Many times I have talked about my experiences playing golf, a game I have a love-hate relationship with, and the treatment of women on the course. On Mondays, I play with a group of women and we travel around to central Ohio courses.
Recently we were just out for a nice day of golf. This day there were six of us. Over the years that we have played together, there have been lots of funny incidents of varied origins, which gave us much to talk about at lunch following golf. This time it was apparently my turn in the barrel, so to speak, but this wasn’t so funny.
We had just teed off at an area course. It’s a special course to me because I actually learned to play golf there many years ago. We started on the back nine so the first hole we played was a par three, up a hill and over water. The first two people in my group teed off, then I stepped up. I didn’t notice that there was a guy mowing the grass on the back of the green. Of the three of us, my drive landed closest to the green, but was six feet short of it. The other two women were behind me. Now, it’s important to note that none of us were on the green on our drive (sadly). Apparently he was mowing either behind the green or on the back of it, and we didn’t come close to hitting him.
I pulled my cart around to the side, got out with my club and headed toward the green. Just as I arrived to my ball, someone was screaming in a loud voice from over near my cart. I’m wondering what’s going on and it turns out the guy mowing was screaming at me. He jumped off his mower and wanted to know why we hit when he was mowing. He said we could have killed him. Then he started screaming at me pointing his finger and asking me if we were aiming at him (seriously like we could aim that well). I reminded him none of us were closer than six feet in front of the green and certainly nowhere near him. I also reminded him that it is his job as an employee of the golf course to look out for golfers teeing off and to be aware of them hitting the ball. We are an experienced group of golfers and we know how things work.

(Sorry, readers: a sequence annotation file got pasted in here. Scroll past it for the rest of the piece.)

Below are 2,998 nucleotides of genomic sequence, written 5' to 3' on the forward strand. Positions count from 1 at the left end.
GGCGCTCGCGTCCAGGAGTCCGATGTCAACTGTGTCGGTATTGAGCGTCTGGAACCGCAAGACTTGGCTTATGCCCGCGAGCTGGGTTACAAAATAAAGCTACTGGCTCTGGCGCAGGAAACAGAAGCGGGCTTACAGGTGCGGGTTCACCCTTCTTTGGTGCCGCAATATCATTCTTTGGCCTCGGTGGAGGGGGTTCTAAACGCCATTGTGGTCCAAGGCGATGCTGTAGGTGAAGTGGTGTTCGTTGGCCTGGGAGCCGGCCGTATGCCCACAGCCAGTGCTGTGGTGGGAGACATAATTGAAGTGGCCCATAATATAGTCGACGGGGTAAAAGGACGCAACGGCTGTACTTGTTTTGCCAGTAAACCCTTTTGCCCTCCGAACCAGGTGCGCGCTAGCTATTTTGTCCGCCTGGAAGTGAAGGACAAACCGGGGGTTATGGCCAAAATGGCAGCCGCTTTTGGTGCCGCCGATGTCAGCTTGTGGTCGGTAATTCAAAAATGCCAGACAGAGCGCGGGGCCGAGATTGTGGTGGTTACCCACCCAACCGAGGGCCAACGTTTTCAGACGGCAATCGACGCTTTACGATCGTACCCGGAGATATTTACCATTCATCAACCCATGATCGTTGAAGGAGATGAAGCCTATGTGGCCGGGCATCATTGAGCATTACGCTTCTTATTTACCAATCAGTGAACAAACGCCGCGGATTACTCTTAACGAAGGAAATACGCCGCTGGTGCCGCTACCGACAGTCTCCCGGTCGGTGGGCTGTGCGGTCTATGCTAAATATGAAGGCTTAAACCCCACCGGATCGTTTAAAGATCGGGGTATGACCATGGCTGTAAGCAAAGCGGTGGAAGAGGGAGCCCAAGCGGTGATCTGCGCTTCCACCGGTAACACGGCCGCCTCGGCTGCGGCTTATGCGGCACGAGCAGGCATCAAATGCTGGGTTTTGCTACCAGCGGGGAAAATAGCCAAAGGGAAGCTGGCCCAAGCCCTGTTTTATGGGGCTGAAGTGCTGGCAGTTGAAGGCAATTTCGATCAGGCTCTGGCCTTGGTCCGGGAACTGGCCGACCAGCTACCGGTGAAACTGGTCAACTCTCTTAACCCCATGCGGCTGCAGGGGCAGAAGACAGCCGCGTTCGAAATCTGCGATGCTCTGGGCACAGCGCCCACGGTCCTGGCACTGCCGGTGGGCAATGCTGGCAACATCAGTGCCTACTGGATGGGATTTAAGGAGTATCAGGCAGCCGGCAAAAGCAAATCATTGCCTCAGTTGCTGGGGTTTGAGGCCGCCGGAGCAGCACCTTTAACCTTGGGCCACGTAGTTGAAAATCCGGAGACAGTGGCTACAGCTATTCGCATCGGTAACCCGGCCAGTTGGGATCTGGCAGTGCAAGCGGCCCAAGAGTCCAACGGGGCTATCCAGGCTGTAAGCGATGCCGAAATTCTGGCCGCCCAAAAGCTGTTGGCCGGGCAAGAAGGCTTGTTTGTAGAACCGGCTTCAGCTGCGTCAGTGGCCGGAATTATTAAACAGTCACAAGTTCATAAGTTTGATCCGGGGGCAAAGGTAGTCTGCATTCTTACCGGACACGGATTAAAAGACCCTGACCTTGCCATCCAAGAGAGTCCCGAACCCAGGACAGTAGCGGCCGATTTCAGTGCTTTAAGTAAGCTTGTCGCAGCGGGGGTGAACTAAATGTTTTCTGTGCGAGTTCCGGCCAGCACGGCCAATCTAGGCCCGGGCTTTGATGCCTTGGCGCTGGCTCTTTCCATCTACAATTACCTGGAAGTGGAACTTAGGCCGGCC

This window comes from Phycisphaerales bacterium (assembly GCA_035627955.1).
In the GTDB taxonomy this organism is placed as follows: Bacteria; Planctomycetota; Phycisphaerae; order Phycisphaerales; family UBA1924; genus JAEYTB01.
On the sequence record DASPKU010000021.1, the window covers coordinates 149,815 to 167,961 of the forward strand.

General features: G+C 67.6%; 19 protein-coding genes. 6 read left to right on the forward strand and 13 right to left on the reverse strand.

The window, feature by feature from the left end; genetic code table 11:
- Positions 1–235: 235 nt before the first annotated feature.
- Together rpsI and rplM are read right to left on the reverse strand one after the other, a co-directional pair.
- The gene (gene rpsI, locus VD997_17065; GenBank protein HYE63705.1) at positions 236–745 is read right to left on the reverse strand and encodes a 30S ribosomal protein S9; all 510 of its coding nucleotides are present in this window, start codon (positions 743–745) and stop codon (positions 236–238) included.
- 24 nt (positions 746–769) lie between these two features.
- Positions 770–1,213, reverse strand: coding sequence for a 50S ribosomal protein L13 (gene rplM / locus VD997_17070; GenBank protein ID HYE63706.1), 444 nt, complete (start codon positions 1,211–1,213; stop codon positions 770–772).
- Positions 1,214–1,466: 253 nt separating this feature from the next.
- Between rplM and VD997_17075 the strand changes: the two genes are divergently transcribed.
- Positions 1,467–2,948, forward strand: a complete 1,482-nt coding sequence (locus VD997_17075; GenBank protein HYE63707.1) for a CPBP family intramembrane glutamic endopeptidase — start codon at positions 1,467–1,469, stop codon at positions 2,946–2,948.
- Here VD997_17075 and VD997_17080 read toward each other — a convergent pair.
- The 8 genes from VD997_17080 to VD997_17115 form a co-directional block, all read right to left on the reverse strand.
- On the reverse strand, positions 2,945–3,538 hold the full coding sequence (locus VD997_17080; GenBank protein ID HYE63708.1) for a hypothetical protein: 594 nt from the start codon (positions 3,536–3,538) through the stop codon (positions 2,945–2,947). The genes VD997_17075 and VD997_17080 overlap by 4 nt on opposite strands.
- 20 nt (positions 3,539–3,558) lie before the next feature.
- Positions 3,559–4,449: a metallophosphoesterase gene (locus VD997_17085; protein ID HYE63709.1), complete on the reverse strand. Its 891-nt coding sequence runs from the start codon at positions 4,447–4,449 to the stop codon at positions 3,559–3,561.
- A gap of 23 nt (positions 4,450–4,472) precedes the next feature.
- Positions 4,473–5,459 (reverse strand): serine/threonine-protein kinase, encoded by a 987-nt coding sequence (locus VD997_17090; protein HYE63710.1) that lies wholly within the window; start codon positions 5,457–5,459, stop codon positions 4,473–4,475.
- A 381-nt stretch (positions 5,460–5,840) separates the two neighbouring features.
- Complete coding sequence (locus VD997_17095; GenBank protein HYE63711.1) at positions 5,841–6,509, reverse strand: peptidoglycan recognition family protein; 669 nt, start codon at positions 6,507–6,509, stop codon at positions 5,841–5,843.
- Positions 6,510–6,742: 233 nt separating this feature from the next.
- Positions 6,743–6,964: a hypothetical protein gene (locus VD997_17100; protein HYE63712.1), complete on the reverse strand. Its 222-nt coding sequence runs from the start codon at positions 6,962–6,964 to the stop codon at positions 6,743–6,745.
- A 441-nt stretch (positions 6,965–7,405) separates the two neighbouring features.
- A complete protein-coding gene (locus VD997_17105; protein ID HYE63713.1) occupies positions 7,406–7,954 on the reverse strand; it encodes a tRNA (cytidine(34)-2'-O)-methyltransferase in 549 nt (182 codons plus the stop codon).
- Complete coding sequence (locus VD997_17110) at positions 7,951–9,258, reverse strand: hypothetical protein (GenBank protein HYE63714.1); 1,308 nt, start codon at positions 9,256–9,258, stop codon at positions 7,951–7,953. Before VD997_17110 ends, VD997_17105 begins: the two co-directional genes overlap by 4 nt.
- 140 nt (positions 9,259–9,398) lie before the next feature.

That really irritated him and he continued to scream at me and yelled, “Who do you think you are?” I replied that I was someone who paid to play today. He continued to scream at me and now I raised my voice telling him he was out of line. He then told us we were all ejected from the course – we needed to get off the course now! We are all strong-minded women and had no intention of going anywhere, plus we were pretty sure he had no authority to do such a thing. Once again, I said it’s his job to move out of our way when we hit to the hole, and that none of our shots came close to him.
When he jumped off the mower, it started rolling down toward the lake. I was secretly hoping it would roll in, but he got on and caught it in time. He got to my cart before I could, and took the key out so that we couldn’t go anywhere. Now I am semi-furious. I don’t know why he thought he could push us around, but I told him to immediately return the key to the cart.
The worker was close to me and a lot bigger than me, and I’ll admit I didn’t know what he was going to do. I thought he might grab me because he was so angry!
I continued to tell him to return the key. He then threw it under the cart so that I couldn’t get it. Fortunately, my golf partners came with the key to their cart which also worked in mine so we could move my cart and get its key. As this abusive person on the mower drove away, he said that he was going to call in and report us (right!).
He drove away and we didn’t see him on the course again. It was the most threatened I have felt by another human being. The three of us playing together also discussed the fact that had we been three men this never would’ve happened.
At the end of the round we went inside to discuss with the owner what occurred on the course. We felt that the guy mowing was way out of line. However, it really didn’t go anywhere.
There are lots of nice places to play golf and we have only a few weeks left so we certainly won’t waste them there.
(Melanie Behrens – firstname.lastname@example.org)